The sidewalks where terror breeds
(Page 2 of 3)
After his return to Britain in 2002, Kelly quickly became a disciple of Bakri, a radical Syrian-born cleric based in Britain, who is most widely known for celebrating 9/11, and more recently, blaming 7/7 on British foreign policy. Through Bakri's circle, which is now largely underground, Kelly met Abu Osama. Now, they gravitate toward obscure mosques that nurture homegrown extremists.Skip to next paragraph
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"The imam here" - Kelly nods at the mosque - "said, 'Pray for the victory of the mujahideen in all the world.' He's talking about Osama bin Laden, but he can't say that."
Hard-line mosques are an intoxicating arena for disillusioned young Muslims, Britain's fastest-growing, poorest, and worst-educated minority.
"The pull to Islam in general is not bad," says Malik. "It gives [young people] a sense of identity and spirituality that is important to their lives."
However, the perceived persecution of Muslims worldwide can imbue their faith with a politics of resentment; they see the world divided into two opposing groups: Muslims and others. "The world begins to appear black and white," Malik says.
"When it comes to politics, sometimes I just feel angry," spits Farouq (not his real name), 21, as he scans East London shop-windows for Help Wanted signs. Women in chadors sweep past, steering their baby carriages through discarded fish'n'chips wrappers and cigarette ends.
Farouq has never heard of Abu Osama. "I don't have time to pray any more. But I'd like to get back into it," he muses. "I know definitely [Islam] will help me."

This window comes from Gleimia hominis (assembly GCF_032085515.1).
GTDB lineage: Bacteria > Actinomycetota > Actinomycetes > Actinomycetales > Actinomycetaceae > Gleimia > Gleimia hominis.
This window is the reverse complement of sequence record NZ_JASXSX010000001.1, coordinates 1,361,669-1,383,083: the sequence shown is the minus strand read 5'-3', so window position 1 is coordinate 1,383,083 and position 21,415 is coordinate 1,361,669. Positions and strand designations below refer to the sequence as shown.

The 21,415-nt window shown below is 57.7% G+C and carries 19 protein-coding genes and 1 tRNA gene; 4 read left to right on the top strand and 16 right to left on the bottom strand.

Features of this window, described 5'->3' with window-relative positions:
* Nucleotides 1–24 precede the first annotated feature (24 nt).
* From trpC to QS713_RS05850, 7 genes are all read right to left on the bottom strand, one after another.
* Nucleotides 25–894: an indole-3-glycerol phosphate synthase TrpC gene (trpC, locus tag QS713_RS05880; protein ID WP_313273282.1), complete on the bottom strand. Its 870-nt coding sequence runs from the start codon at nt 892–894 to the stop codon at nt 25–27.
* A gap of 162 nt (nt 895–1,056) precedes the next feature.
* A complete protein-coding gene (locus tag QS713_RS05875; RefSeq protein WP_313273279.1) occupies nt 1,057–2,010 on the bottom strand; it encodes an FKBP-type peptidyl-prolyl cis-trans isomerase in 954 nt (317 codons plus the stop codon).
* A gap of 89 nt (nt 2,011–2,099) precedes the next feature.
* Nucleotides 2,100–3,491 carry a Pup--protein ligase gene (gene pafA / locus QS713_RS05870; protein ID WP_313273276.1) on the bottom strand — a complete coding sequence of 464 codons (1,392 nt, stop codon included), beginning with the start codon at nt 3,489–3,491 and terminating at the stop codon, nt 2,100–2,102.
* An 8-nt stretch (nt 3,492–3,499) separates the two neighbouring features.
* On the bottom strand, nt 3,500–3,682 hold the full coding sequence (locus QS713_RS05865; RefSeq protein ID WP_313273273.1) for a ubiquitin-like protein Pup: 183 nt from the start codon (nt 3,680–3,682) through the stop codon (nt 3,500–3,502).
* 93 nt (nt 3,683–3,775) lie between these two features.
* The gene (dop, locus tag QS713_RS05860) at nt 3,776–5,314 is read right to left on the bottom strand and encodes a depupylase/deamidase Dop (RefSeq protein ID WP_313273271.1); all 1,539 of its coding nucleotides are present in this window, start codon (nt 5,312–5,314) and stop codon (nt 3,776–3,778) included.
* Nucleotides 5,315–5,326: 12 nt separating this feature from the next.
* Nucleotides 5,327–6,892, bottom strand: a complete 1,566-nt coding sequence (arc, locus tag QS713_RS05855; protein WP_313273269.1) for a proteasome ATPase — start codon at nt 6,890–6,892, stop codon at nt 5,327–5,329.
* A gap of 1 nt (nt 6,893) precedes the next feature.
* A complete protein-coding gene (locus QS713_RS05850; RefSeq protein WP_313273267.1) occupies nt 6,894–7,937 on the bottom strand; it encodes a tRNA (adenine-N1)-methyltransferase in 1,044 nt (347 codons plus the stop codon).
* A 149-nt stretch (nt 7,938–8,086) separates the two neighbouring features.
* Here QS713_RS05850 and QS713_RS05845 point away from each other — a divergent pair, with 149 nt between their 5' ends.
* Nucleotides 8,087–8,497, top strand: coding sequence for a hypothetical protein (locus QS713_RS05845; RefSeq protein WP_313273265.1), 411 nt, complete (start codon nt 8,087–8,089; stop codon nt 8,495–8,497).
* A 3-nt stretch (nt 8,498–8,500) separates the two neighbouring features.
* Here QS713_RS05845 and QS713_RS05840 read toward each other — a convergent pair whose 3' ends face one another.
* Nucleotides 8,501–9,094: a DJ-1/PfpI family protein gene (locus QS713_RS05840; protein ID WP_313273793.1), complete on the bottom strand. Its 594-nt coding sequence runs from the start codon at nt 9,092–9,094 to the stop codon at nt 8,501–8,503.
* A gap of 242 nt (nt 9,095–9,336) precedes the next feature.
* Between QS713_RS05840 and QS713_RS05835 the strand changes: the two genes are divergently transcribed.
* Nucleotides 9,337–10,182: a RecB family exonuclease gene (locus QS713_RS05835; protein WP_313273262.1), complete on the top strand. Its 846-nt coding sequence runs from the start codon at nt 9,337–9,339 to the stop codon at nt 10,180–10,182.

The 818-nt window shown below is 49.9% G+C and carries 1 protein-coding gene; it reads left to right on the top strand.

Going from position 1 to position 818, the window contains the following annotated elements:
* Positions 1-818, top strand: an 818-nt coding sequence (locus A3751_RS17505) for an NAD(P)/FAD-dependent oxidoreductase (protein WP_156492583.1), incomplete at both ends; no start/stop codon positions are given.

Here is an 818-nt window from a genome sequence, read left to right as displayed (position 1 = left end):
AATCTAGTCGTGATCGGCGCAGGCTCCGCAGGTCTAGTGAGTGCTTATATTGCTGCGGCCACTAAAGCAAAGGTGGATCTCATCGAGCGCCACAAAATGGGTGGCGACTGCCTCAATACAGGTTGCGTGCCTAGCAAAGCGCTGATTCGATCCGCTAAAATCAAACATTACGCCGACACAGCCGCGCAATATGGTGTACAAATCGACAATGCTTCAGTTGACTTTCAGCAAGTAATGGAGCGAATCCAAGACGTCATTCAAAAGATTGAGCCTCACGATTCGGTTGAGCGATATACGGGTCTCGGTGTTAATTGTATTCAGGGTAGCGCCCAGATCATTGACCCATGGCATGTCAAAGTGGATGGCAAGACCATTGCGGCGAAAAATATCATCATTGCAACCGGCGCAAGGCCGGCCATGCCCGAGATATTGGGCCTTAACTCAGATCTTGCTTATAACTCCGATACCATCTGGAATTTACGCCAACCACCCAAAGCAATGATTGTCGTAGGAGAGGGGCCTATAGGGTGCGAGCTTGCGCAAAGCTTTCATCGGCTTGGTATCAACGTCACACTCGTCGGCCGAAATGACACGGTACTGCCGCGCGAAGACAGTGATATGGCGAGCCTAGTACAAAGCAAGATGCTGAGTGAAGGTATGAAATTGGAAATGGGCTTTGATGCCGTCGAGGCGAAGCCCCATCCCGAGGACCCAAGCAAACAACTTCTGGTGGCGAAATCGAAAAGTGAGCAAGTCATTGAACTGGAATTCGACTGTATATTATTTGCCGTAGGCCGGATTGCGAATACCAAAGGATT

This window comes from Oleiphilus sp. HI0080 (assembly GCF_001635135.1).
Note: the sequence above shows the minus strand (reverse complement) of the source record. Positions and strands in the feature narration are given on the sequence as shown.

Concerned that radical groups might capitalize on this kind of discontent, mainstream Muslim leaders have deliberately shunned those who advocated violence.
Some say the effort to weed out extremists is a sign of progress. Others say it has backfired, throwing together vulnerable young Muslims and hard-liners.
This week, British Prime Minister Tony Blair met with Muslim leaders to discuss ways to confront this "evil ideology." As Mr. Blair pushed legislation to deport radical clerics, the group announced plans for a task force and clerics pledged greater cooperation with security officials. But analysts say mainstream clerics may struggle to reach young Muslims already committed to radical ideology.
Kelly, evidently, had little use for the summit: "You're either a servant of Tony Blair, or Islam."
Last fall, Inayat Bunglawala, a spokesman for the MCB, told The Christian Science Monitor that the extent of radicals in Britain was being hyped up by the media. "The reality on the ground is that there is almost nothing there," he said. "Islamic terrorism: much of it is a media myth."
Then came the slaughter of 7/7. From café-studded central London, mainstream Muslim organizations declared that such suicide attacks were un-Islamic.
But over in East London, Abu Osama's group argues that attacks on civilians by Palestinian, Kashmiri, and Iraqi militants are seen as legitimate by the majority of the world's Muslims.
"How dare anyone come on television and say suicide bombings are not part of our belief?" scoffs Irish convert Kelly. "These [moderates] are the lunatic fringe!"
Radical Muslims like Kelly consider themselves an embattled vanguard of the "true" Islam.
"We are persecuted for telling the truth, just like Jesus," says Kelly. "They're demonizing us. There's always police. They tell us it's for our own protection, but it's obvious they're here to spy on us," he adds.
"All we want to talk about is how beautiful Islam is," says an Iraqi immigrant, who, like others standing here, mingles lyrical spirituality with a blunt advocacy of violence. "Zarqawi is showing the way," he says, referring to the Jordanian militant Abu Musab al-Zarqawi, leader of the radical faction of foreign fighters in Iraq.
Like many, his dedication to Islam arose from a messy flirtation with a Western lifestyle, including drinking and taking drugs. "When reality hits you, you come back to Islam," he says. "If you read the Koran, you see that Allah gave us the right to terrorize the enemy."